Once the most powerful man in Pakistan, Pervez Musharraf is now fighting to stay out of prison. The ex-military ruler is under house arrest implicated in the assassination of Benazir Bhutto, among a host of other legal troubles.
For the four-star general, it has been a spectacular fall from grace.
He has been arrested and formally charged in connection with the 2007 murder of Bhutto, Pakistan's first female prime minister. Musharraf also had his house arrest extended until the end of the month.
The other important dimension is what really happens to Musharraf vis-a-vis the judiciary, which is playing an unprecedented role now ... which not only suffered directly at the hands of Musharraf but has attached to it very high citizen expectation.
Musharraf was arrested last week over his decision to fire and arrest judges in 2007. He also stands accused of treason for dissolving the country's constitution and declaring emergency law.
Bhutto was killed in an attack in Rawalpindi in 2007.
Musharraf is charged with failing to provide adequate security to prevent the assassination. He dismisses the allegations against him as baseless and politically motivated.
When Bhutto was killed, anger spread across Pakistan. At the time, Musharraf vowed to find out who was responsible for the attack.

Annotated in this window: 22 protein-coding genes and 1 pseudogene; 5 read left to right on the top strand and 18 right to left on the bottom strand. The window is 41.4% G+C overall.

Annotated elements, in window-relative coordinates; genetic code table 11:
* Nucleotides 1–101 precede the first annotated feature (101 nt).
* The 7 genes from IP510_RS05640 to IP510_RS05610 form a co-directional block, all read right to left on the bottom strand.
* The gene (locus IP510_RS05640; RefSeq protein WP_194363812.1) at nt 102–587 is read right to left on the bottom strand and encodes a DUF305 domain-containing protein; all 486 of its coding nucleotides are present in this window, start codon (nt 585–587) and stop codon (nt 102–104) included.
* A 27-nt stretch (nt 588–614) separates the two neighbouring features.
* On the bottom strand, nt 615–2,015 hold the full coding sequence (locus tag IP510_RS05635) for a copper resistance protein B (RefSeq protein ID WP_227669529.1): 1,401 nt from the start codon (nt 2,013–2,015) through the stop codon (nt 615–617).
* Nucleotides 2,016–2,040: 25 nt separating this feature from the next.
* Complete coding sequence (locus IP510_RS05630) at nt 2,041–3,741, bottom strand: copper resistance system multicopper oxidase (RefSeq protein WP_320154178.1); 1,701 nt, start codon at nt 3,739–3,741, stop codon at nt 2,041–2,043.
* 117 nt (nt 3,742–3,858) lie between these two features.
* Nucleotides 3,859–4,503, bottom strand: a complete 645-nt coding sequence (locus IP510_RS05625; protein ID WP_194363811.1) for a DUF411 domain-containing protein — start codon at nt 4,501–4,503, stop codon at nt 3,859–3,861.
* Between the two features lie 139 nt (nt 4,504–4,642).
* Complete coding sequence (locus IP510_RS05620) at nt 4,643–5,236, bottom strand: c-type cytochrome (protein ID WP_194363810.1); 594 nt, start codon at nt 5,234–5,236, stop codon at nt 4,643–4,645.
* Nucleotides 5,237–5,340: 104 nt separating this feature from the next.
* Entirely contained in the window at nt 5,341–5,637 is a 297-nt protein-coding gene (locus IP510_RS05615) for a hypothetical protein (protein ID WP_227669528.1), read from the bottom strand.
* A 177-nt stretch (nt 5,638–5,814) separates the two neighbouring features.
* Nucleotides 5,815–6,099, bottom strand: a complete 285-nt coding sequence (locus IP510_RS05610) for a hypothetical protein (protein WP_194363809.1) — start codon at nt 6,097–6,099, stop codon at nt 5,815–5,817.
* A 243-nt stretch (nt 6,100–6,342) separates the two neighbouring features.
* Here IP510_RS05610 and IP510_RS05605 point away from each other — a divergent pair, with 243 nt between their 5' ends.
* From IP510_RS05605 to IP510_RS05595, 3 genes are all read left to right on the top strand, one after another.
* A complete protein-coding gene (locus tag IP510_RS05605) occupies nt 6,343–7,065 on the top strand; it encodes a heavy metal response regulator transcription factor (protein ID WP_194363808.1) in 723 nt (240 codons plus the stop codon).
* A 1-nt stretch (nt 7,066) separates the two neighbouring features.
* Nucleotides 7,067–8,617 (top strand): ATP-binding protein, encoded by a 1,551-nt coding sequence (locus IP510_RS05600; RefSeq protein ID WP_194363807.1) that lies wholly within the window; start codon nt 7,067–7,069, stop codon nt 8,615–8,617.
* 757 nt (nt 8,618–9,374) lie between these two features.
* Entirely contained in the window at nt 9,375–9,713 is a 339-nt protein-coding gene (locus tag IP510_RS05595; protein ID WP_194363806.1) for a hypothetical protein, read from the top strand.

"Today on the occasion of this sad event, I want to show my determination and i want the whole nation to be united. We’ll not rest in peace until we have finished these terrorists and uprooted them from our country, because the sovereignty and development of Pakistan depends on this," he said at the time.
Bhutto was the country's 11th prime minister.
She became the first female to lead a Muslim state after her father was imprisoned and hanged. She was twice elected and twice expelled from office.
After a reconciliation deal with Musharraf over corruption allegations, Bhutto ended her nine-year-long self-imposed exile. She returned to Pakistan in October of 2007 and, on the same day, there was an attack on her motorcade. She was not hurt.
In December 2007, shots were fired at a political rally in Rawalpindi, and a bomb went off shortly after. That was the attack that killed her.
Musharraf's legal troubles have provided a stark symbol of the changing balance of power in Pakistan, where the military still retains enormous behind-the-scenes influence but has retreated from the overt meddling and coups of the past.
Inside Story with presenter Mike Hanna discusses the road ahead for Pervez Musharraf, with guests: Muhammad Amjad, a spokesman for Musharraf and secretary general of the All Pakistan Muslim League party; Siddiq-ul Farooq, the central leader of the Pakistan Muslim League Nawaz Party; and Osama Siddique, a professor specialising in constitutional law.